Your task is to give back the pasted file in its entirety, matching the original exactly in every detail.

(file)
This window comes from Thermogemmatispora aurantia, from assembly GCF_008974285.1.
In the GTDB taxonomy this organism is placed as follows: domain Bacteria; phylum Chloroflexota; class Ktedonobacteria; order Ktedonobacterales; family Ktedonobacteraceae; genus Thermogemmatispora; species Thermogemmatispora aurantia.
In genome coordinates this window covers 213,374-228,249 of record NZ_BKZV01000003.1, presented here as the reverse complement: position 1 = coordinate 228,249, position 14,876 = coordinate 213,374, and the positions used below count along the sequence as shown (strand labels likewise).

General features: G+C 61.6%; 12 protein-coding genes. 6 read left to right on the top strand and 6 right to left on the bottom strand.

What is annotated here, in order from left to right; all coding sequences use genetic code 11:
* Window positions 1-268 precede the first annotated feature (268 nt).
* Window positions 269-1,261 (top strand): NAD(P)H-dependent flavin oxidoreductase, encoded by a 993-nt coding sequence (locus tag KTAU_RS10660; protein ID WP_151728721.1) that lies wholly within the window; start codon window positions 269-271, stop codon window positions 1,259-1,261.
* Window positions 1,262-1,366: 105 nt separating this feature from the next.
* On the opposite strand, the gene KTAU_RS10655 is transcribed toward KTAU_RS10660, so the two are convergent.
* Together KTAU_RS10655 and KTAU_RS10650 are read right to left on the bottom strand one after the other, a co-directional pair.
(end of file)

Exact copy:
This window comes from Thermogemmatispora aurantia, from assembly GCF_008974285.1.
In the GTDB taxonomy this organism is placed as follows: domain Bacteria; phylum Chloroflexota; class Ktedonobacteria; order Ktedonobacterales; family Ktedonobacteraceae; genus Thermogemmatispora; species Thermogemmatispora aurantia.
In genome coordinates this window covers 213,374-228,249 of record NZ_BKZV01000003.1, presented here as the reverse complement: position 1 = coordinate 228,249, position 14,876 = coordinate 213,374, and the positions used below count along the sequence as shown (strand labels likewise).

General features: G+C 61.6%; 12 protein-coding genes. 6 read left to right on the top strand and 6 right to left on the bottom strand.

What is annotated here, in order from left to right; all coding sequences use genetic code 11:
* Window positions 1-268 precede the first annotated feature (268 nt).
* Window positions 269-1,261 (top strand): NAD(P)H-dependent flavin oxidoreductase, encoded by a 993-nt coding sequence (locus tag KTAU_RS10660; protein ID WP_151728721.1) that lies wholly within the window; start codon window positions 269-271, stop codon window positions 1,259-1,261.
* Window positions 1,262-1,366: 105 nt separating this feature from the next.
* On the opposite strand, the gene KTAU_RS10655 is transcribed toward KTAU_RS10660, so the two are convergent.
* Together KTAU_RS10655 and KTAU_RS10650 are read right to left on the bottom strand one after the other, a co-directional pair.